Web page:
Meanwhile, on the thrilling Brody home front, Dana is in a healthy place! Or maybe not! Her mother accepts her unruly healing process! Or maybe not!

Moving on.

Let’s talk about those last thirty seconds of the episode, titled “Uh… Oh… Ah….” I would actually argue its among the show’s most heartbreaking moments ever. Saul enters the psych ward to apologize to a drugged-out Carrie, who struggles stubbornly through a line he really deserves to hear: “Fuck… you… Saul.” Danes’ furrowed brow and slurred whisper communicate a world of hurt. This simple depiction of two people brought low by circumstance and duty and by each other – they’re mere echoes of their best selves. Maybe Carrie and Saul’s quasi-father-daughter relationship will be how season 3 ups the stakes. By destroying their bond, there’s potential for a painstaking rebuilding of it. I’d tune in for that.

On the other hand, there’s the exhaustingly pointless check-in with Brody (a bald and bleeding Damian Lewis), stuck in an abandoned skyscraper in Caracas, imprisoned yet again. What was perhaps most frustrating about this episode, “The Tower of David,” was its refusal to explore the events leading to Brody’s presence there, as well as his potential next step. At one point Brody demands to go to “the next place,” but other than a brief mention of his captor knowing Carrie, there is nothing to connect Brody to any relevant part of the story. He’s a completely isolated character. So his passport being stolen, and then the thief being thrown off the tower, and then that girl with no facial expressions helping him escape to a mosque, and then whatever happened afterward because I stopped paying attention – it all feels tangential and tedious. The shooting of the imam and his wife felt simply gratuitous, and other than a creepy doctor-pedophile (played with skin-crawling relish by Erik Dellums) who says things like, “You’ve been a naughty boy,” there’s nothing compelling going on.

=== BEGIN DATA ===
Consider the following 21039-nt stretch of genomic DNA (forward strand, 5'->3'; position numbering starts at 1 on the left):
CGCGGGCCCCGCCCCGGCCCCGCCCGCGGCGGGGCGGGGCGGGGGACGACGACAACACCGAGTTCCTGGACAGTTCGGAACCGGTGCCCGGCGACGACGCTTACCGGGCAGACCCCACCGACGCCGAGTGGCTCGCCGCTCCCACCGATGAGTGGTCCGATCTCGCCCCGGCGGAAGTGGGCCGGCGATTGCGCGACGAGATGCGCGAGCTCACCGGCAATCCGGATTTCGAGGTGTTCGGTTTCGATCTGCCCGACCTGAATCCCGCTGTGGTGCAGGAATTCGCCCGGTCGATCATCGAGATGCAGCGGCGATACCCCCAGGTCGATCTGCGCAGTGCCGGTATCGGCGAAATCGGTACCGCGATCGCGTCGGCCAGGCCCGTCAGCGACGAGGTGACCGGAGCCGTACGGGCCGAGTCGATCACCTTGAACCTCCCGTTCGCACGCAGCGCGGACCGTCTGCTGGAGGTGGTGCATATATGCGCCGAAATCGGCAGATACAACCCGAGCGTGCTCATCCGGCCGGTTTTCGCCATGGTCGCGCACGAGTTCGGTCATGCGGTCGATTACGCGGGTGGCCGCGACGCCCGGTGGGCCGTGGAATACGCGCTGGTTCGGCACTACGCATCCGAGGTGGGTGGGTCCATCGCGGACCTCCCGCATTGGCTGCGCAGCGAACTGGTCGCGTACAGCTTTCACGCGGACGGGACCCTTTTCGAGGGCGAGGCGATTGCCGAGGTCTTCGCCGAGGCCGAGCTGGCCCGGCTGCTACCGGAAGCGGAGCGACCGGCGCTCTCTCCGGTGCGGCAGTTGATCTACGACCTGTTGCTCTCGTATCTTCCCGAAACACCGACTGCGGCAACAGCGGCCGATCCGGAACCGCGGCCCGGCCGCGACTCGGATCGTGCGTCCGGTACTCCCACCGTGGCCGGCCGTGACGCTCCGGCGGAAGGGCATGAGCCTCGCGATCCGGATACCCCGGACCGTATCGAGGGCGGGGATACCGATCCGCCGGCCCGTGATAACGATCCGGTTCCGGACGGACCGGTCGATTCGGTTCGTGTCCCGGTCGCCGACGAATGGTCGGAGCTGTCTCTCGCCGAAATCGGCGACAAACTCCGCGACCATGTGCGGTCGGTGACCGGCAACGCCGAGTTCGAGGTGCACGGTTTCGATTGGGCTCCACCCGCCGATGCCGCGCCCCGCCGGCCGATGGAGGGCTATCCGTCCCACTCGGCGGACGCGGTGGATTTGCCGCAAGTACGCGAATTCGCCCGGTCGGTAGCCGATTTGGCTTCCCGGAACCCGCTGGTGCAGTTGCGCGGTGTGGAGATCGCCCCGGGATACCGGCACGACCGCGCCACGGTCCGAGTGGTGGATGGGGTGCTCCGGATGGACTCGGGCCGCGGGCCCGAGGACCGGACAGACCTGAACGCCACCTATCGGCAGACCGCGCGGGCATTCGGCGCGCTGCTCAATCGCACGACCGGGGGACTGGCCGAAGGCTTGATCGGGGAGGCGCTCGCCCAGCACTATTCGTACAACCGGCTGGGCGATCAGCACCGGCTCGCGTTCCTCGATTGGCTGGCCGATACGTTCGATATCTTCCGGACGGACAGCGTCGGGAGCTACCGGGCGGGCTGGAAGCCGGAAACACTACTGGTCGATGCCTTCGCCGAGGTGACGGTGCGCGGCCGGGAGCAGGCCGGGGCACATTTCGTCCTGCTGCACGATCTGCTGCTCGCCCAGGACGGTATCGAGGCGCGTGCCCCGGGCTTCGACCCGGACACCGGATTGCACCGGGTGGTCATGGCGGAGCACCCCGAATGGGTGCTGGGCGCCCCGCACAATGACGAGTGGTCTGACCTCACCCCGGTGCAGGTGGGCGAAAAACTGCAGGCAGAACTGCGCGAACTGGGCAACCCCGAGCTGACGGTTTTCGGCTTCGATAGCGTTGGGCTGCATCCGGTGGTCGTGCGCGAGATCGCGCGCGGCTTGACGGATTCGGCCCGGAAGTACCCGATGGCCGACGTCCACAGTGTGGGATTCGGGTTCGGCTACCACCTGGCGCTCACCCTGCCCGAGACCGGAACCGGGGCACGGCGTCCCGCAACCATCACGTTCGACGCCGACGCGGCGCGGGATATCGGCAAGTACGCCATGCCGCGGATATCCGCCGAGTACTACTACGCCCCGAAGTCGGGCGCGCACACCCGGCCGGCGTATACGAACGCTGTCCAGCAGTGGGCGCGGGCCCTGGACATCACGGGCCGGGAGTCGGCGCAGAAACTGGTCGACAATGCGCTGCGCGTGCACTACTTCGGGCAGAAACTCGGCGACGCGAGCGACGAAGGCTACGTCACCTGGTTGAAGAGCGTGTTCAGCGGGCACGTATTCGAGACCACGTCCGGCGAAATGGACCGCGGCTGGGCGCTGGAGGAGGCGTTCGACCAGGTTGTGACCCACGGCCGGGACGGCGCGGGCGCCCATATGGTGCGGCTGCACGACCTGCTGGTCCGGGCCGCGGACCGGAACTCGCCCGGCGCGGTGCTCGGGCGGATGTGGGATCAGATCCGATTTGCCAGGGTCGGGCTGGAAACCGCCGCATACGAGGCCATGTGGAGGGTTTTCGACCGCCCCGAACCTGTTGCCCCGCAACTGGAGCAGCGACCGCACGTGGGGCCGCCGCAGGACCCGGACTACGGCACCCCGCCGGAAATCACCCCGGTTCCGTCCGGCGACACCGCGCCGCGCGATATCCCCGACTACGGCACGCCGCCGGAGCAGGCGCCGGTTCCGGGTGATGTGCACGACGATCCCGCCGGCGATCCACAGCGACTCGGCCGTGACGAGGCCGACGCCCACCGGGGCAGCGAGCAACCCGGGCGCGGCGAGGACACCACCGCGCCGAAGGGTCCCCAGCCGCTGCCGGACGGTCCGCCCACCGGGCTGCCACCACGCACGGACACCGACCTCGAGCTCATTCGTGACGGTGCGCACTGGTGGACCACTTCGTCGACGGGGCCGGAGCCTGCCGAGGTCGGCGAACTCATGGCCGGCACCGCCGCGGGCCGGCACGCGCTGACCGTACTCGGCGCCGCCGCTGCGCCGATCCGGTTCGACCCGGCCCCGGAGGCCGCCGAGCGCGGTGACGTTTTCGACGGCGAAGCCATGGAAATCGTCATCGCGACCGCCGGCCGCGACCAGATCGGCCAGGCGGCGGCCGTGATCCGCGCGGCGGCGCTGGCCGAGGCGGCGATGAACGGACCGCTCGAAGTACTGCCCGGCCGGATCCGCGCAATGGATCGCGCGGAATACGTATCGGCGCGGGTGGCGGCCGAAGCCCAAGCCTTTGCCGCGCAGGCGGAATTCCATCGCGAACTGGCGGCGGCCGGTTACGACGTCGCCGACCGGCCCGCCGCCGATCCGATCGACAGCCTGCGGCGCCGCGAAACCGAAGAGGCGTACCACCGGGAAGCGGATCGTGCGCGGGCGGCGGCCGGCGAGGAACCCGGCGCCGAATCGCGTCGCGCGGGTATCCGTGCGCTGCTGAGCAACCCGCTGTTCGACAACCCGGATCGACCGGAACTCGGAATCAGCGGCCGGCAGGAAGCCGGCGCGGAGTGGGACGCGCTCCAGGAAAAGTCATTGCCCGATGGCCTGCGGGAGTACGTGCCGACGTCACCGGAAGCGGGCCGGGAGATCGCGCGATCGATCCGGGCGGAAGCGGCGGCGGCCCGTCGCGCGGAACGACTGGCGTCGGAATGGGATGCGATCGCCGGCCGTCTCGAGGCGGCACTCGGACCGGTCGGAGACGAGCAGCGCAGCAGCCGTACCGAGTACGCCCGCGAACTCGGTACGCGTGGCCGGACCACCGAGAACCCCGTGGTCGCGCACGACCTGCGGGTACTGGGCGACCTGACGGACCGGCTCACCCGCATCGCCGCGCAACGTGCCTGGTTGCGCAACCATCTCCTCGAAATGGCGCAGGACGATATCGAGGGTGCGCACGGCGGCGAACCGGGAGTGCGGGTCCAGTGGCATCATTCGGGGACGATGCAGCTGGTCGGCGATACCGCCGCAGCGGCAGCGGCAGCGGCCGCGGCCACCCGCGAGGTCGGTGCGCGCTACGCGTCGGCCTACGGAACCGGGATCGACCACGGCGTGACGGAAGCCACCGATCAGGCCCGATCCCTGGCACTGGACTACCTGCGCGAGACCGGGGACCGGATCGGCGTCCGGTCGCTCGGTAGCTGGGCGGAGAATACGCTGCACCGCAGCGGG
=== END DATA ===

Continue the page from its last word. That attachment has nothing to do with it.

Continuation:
After 32 minutes of this we finally see Carrie again, banging her head against a bathroom mirror and trying (badly) to negotiate her way out of the psych ward. The parallels drawn between her and Brody are so overt they pretty much play as “They’re both trapped! They’re both on drugs! OMG!” Again, it’s a far cry from the multi-layered episode finales of yesteryear. Here’s hoping Homeland’s writers can turn it around.

  • Whither Tracy Letts and Amy Morton’s courtroom bickering?
  • Dana not only follows her father’s example in finding his prayer rag and kneeling on it, the parallel is also structural – we first discovered Brody was a Muslim at the end of the second episode of season 1.
  • Is Brody really able to switch back and forth from heroin addict to not heroin addict that easily?
  • Erik Dellums’ doctor nagging the criminal gang about fixing the electricity was equal parts hilarious and chilling, as the lights flickered, strobe-like, on his gaunt face. A pretty intriguing character entrance in an already tense scene.
  • It’s unclear whether the lawyer who came to visit Carrie is working for the CIA or some international figure trying to win Carrie’s allegiance. Let’s get those chess pieces moving, people!
  • Yeah, I just watched the last five minutes of S2E4, “New Car Smell.” It’s amazing. The other factor in the insane confrontation between Carrie and Brody is Saul, watching it unfold on surveillance cameras. When the jig is up, Brody advances menacingly for a moment, and Saul, staring at the screen, mutters, “Get the fuck away from her.” And oh, he means it. Chills.
  • Does anybody else think bald Damian Lewis looks like Bruce Willis?